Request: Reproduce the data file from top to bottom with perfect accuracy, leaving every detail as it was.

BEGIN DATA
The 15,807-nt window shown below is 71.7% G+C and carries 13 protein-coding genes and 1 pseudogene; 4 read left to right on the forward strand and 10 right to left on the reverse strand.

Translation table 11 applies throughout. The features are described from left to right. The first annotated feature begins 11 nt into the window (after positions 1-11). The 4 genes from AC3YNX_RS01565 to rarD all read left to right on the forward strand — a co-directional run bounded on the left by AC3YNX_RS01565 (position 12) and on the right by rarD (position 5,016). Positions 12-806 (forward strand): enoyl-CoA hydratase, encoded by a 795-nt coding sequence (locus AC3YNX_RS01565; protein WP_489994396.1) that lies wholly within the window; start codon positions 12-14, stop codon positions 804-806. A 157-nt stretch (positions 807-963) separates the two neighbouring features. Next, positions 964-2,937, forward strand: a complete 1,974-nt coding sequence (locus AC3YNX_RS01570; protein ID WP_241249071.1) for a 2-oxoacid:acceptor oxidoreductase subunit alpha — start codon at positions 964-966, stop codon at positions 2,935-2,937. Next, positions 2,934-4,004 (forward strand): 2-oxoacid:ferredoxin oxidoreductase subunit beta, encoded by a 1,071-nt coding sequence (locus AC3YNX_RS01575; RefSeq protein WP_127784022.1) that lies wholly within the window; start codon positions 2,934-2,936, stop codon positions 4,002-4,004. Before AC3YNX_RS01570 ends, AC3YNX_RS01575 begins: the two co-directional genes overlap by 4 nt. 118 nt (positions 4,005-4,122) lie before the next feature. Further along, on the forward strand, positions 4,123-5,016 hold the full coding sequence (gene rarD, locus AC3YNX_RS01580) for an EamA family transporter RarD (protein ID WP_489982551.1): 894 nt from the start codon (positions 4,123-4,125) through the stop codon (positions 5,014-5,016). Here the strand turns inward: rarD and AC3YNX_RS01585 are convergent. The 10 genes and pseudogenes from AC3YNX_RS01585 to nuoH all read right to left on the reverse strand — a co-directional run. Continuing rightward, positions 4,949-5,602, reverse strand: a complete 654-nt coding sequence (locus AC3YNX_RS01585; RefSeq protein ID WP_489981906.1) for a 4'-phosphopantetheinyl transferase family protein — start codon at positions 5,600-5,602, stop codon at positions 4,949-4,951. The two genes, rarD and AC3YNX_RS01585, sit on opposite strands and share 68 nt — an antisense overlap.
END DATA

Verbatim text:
The 15,807-nt window shown below is 71.7% G+C and carries 13 protein-coding genes and 1 pseudogene; 4 read left to right on the forward strand and 10 right to left on the reverse strand.

Translation table 11 applies throughout. The features are described from left to right. The first annotated feature begins 11 nt into the window (after positions 1-11). The 4 genes from AC3YNX_RS01565 to rarD all read left to right on the forward strand — a co-directional run bounded on the left by AC3YNX_RS01565 (position 12) and on the right by rarD (position 5,016). Positions 12-806 (forward strand): enoyl-CoA hydratase, encoded by a 795-nt coding sequence (locus AC3YNX_RS01565; protein WP_489994396.1) that lies wholly within the window; start codon positions 12-14, stop codon positions 804-806. A 157-nt stretch (positions 807-963) separates the two neighbouring features. Next, positions 964-2,937, forward strand: a complete 1,974-nt coding sequence (locus AC3YNX_RS01570; protein ID WP_241249071.1) for a 2-oxoacid:acceptor oxidoreductase subunit alpha — start codon at positions 964-966, stop codon at positions 2,935-2,937. Next, positions 2,934-4,004 (forward strand): 2-oxoacid:ferredoxin oxidoreductase subunit beta, encoded by a 1,071-nt coding sequence (locus AC3YNX_RS01575; RefSeq protein WP_127784022.1) that lies wholly within the window; start codon positions 2,934-2,936, stop codon positions 4,002-4,004. Before AC3YNX_RS01570 ends, AC3YNX_RS01575 begins: the two co-directional genes overlap by 4 nt. 118 nt (positions 4,005-4,122) lie before the next feature. Further along, on the forward strand, positions 4,123-5,016 hold the full coding sequence (gene rarD, locus AC3YNX_RS01580) for an EamA family transporter RarD (protein ID WP_489982551.1): 894 nt from the start codon (positions 4,123-4,125) through the stop codon (positions 5,014-5,016). Here the strand turns inward: rarD and AC3YNX_RS01585 are convergent. The 10 genes and pseudogenes from AC3YNX_RS01585 to nuoH all read right to left on the reverse strand — a co-directional run. Continuing rightward, positions 4,949-5,602, reverse strand: a complete 654-nt coding sequence (locus AC3YNX_RS01585; RefSeq protein ID WP_489981906.1) for a 4'-phosphopantetheinyl transferase family protein — start codon at positions 5,600-5,602, stop codon at positions 4,949-4,951. The two genes, rarD and AC3YNX_RS01585, sit on opposite strands and share 68 nt — an antisense overlap.